Video Editor: Purnendu Pritam
This robot, also known as CloudPainter is the world’s best robot artist. The robot is the the brainchild of Pindar Van Arman, is a masterpiece of modern technology and artificial intelligence. The robot functions using a variety of AI and feedback loops.
The most important algorithm in the latest iteration of the CloudPainter is its feedback loops: The machine constantly watches the progress of the paintings and makes decisions based on how well or bad it is going.
Pindar says when he first started working on his invention a number of years ago, the machine did little more than connect dots but, over time, the machine began to fill in shapes, and later began to use artificial intelligence to create compositions, balance contrast, select colour palettes, and use algorithms to independently work without Pindar's influence.
I like bringing the digital world into the actual world. My art is about trying to understand creativity. This project has made me realise that computational creativity is actually getting pretty close to ours and I think that sooner than we’ll realise, it will catch up. But when this happens, don’t expect a bunch of robot artists to just start creating art. At its core, art is when one person tries to communicate something to another person regardless of medium. Until a robot is a person, it really doesn’t have anything to communicate with other people. But that doesn’t mean computers will not be able to create endless amounts of beautiful artefacts for us to enjoy aesthetically.Pindar Van Arman, Inventor of CloudPainter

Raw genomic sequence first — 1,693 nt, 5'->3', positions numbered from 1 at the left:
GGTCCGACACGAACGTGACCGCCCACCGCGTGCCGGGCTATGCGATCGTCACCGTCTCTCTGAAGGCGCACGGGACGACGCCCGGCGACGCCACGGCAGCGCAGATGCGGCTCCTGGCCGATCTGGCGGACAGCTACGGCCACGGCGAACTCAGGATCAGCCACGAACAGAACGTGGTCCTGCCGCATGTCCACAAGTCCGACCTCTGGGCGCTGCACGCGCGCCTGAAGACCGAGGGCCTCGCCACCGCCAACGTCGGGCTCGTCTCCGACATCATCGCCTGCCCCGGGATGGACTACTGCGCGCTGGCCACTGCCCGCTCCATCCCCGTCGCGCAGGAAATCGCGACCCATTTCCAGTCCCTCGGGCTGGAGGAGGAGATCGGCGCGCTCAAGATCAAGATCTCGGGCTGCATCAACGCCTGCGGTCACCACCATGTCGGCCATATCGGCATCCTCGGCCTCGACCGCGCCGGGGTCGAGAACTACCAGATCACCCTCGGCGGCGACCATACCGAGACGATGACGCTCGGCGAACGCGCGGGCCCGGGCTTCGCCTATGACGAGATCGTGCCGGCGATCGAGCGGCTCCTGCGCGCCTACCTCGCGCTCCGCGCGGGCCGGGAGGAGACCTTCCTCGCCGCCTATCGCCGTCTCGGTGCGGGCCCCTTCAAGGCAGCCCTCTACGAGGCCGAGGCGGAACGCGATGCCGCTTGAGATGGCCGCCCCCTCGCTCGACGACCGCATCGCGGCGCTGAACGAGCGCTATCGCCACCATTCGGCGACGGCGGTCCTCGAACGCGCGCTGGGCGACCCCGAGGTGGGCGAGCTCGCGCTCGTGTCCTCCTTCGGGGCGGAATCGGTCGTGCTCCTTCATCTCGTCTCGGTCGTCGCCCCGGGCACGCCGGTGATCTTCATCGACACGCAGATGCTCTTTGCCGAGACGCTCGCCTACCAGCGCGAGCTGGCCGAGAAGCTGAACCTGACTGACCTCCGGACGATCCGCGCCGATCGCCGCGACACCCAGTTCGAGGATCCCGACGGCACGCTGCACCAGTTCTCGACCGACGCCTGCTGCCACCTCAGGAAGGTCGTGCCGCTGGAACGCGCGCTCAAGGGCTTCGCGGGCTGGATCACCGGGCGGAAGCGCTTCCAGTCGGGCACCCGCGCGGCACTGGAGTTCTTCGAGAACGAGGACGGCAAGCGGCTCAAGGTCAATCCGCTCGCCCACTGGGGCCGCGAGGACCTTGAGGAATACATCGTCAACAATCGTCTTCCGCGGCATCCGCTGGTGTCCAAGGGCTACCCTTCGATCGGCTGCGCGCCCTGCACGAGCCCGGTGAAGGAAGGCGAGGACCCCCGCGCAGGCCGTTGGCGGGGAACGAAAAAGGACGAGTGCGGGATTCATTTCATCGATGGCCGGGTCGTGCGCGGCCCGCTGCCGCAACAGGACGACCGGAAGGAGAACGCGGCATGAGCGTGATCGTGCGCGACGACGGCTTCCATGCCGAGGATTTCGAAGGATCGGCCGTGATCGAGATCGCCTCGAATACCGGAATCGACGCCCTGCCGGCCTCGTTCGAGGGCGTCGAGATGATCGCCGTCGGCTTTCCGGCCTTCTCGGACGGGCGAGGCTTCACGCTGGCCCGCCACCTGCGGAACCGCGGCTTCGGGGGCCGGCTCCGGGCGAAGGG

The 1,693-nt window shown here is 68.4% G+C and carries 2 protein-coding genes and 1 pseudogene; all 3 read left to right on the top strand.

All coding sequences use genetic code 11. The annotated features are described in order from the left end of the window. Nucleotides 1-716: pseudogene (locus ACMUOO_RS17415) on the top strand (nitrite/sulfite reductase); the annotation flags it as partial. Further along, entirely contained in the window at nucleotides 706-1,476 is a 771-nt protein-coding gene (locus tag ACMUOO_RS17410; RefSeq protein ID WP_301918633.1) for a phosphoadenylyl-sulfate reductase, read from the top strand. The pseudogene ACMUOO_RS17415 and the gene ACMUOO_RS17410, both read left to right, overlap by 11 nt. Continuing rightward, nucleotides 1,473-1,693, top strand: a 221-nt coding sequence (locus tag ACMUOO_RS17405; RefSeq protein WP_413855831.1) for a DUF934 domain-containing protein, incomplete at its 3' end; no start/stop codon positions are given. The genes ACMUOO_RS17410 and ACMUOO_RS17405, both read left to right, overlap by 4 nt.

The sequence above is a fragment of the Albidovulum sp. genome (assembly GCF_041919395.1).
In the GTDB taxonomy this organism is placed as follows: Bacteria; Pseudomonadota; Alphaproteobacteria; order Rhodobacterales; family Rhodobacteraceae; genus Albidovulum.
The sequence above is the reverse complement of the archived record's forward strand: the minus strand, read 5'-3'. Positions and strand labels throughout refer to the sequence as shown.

The CloudPainter was recently crowned the champion of the RobotArt Competition - an event that sees submissions of the greatest robot-created artworks across the globe, including 19 teams and more than 100 works.
Included in the array of works submitted by CloudPainter's inventor, Pindar Van Arman, were the likes of portraits made with multiple neural networks, a variety of AI and feedback loops, as well as a reproduction of Cezanne's Houses at L'Estaque, from 1880.
For many of the pieces in this year's Robot Art Competition, not only did Pindar's creations independently paint the artwork, but also imagined the images they were creating without a source image, needing to be be supplied.
(With inputs from AP)